The Phi Phi Islands (Thai: หมู่เกาะพีพี, Thai pronunciation: [pʰīː pʰīː]) are located in Thailand, between the large island of Phuket and the western Strait of Malacca coast of the mainland. The islands are administratively part of Krabi province. Ko Phi Phi Don ("ko" (Thai: เกาะ) meaning "island" in the Thai language) is the largest island of the group, and is the most populated island of the group. although the beaches of the second largest island, Ko Phi Phi Lee (or "Ko Phi Phi Leh"), are visited by many people as well. The rest of the islands in the group, including Bida Nok, Bida Noi, and Bamboo Island (Ko Mai Phai), are not much more than large limestone rocks jutting out of the sea.
Phi Phi Don was initially populated by Muslim fishermen during the late 1940s, and later became a coconut plantation. The Thai population of Phi Phi Don remains more than 80% Muslim. The actual population however, if counting laborers, especially from the north-east, from the mainland is much more Buddhist these days. The population is between 2,000 to 3,000 people (2013).
The islands came to worldwide prominence when Ko Phi Phi Leh was used as a location for the 2000 British-American film The Beach. This attracted criticism, with claims that the film company had damaged the island's environment, since the producers bulldozed beach areas and planted palm trees to make it look like the book, an accusation the film's makers contest. The film's release was attributed to an increase in tourism to the islands. Phi Phi Leh also houses the 'Viking Cave', from which there is a thriving bird's nest soup industry.
Ko Phi Phi was devastated by the Indian Ocean Tsunami of December 2004, when nearly all of the island's infrastructure was destroyed. As of 2010 most, but not all, of this has been restored.
Bangkok -- Redshirts activists have dismantled the rally stage set up by anti-government protesters in Nonthaburi province today.
Supporters of the People's Committee for Absolute Democracy With the King As Head of State (PCAD) have previously installed a rally site, complete with loudspeakers and a stage, near the office of the National Anti-Corruption Commission in the province.
But pro-government Redshirts under the name People's Radio for Democracy (PRD) later arrived at the scene, and proceeded to dismantle the rally stage.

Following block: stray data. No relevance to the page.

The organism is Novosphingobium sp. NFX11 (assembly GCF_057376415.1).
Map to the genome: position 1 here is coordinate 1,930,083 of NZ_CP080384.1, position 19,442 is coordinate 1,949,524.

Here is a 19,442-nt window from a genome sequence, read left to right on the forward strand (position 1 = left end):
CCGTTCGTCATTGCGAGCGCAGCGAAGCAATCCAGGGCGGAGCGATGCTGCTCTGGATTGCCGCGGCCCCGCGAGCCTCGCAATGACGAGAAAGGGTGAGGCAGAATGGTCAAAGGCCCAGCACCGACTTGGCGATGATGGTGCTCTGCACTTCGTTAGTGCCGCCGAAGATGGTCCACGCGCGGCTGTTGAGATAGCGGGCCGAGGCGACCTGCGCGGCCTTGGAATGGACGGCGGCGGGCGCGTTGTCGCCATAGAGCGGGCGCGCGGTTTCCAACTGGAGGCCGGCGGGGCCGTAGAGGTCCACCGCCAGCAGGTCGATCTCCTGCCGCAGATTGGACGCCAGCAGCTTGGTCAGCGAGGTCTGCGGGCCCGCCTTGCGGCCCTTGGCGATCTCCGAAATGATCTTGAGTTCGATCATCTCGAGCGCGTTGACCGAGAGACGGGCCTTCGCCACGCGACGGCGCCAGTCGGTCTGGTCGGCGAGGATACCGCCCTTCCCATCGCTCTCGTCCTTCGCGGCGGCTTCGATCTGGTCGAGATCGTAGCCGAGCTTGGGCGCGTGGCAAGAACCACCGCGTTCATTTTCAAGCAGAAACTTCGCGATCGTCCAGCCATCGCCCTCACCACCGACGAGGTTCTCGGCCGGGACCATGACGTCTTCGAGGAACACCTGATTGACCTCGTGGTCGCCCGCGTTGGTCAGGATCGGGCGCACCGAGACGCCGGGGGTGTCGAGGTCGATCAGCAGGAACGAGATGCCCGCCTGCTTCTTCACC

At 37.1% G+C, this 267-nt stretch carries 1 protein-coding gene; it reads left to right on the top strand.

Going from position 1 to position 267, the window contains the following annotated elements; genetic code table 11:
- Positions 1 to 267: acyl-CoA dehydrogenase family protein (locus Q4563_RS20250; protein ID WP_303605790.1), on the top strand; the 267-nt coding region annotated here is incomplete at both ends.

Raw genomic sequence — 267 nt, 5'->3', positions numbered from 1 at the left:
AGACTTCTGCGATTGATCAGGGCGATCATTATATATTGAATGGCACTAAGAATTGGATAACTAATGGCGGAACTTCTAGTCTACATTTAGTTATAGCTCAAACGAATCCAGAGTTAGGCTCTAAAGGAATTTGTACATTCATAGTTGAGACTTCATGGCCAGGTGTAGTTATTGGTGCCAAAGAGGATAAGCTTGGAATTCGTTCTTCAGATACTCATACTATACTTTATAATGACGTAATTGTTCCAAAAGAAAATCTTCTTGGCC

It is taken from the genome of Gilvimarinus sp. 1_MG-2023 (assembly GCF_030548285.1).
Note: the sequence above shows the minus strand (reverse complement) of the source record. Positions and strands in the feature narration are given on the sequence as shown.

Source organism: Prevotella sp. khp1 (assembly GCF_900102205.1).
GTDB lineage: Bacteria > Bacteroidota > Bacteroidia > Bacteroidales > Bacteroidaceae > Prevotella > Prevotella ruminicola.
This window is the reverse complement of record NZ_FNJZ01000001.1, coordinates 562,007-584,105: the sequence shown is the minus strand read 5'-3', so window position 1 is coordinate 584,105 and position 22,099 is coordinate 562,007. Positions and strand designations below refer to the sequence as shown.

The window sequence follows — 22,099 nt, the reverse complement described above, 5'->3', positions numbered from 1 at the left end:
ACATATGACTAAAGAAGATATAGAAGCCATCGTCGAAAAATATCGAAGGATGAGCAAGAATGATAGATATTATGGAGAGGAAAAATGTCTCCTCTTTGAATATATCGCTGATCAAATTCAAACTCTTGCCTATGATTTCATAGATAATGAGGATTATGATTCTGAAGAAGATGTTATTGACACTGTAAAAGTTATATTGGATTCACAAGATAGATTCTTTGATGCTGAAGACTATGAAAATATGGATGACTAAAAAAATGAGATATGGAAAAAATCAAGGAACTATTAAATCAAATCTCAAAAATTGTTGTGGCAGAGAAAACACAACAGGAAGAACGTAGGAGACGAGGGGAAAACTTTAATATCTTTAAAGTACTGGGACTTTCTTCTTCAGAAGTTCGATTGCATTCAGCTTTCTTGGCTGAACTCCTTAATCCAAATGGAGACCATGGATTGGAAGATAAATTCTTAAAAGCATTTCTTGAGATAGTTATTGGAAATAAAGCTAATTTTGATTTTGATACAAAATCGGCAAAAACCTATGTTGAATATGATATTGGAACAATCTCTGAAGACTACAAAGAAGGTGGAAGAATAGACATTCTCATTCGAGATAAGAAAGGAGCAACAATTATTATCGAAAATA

A leader of the PRD claimed the operation was meant to "seize back" the area from anti-government "rebels". The PRD has held rally in front of the NACC office in the past to protest the Commission's corruption case against Prime Minister Yingluck Shinawatra.
Although no PCAD supporter was present at the rally site at the time of the incident, fistfights erupted when a monk approached the Redshirts before berating them for their actions and making other impolite remarks to the activists.
Some of the Redshirts became enrgaged and mobbed the monk, who was later rescued from the angry mob by police officers.
About 10,000 to arrive in capital today in bid to push govt to resign; leader rules out siege of airport
BANGKOK: -- Tens of thousands of farmers, travelling on more than 1,000 farm tractors in a long convoy from the upper northern and central provinces, will today arrive in Bangkok and move to Suvarnabhumi Airport in a concerted attempt to pressure the caretaker government to resign.
They believe the government's exit would remove the legal hurdle impeding funding for the rice-subsidy project.
Meanwhile, another group of farmers plans to file a petition with the Office of the Ombudsman, demanding a probe into the government's rice-pledging scheme, as corruption is suspected to be the reason for the inability to pay the farmers.
Former Chart Thai Pattana Party MP Chada Thaiset, who represents Uthai Thani farmers, led some 15,000 farmers from Uthai Thani, Ayutthaya, Singburi and Ang Thong to Bangkok.
"I decided to lead the convoy because I feel sorry for the farmers and I am fed up with the government's lies about the payment, which never came," said Chada, whose party is a coalition partner of the Pheu Thai-led caretaker government.
Some farmers would be heading to Suvarnabhumi Airport, for a purpose he did not specify. But, they insisted that they would not obstruct air traffic or raid the airport. They only wanted to make a symbolic demonstration. After that, this group of farmers will move to other places.
Makha Bucha Day represents a great deal in terms of the development of Buddhism in Thailand. It is a highly ceremonial event and in Thailand it’s an event that was only recently revived as part of Thai Buddhist tradition. The Supreme Patriarch of the Marble Temple in Bangkok, Kittsobhana Mahathera, did this in 1957. Before 1957, the full moon day of the third lunar month was celebrated as a Buddhist Holy Day. Because of local ceremonies that occupied this day in different parts of the country, the Makha Bucha ceremonies today take on the different flavors of the various locales.
At this time in the evolution of Buddhism and Buddhist principles in Thailand, it is important to understand how the majority of Thai people view Buddha and the Buddhist philosophy.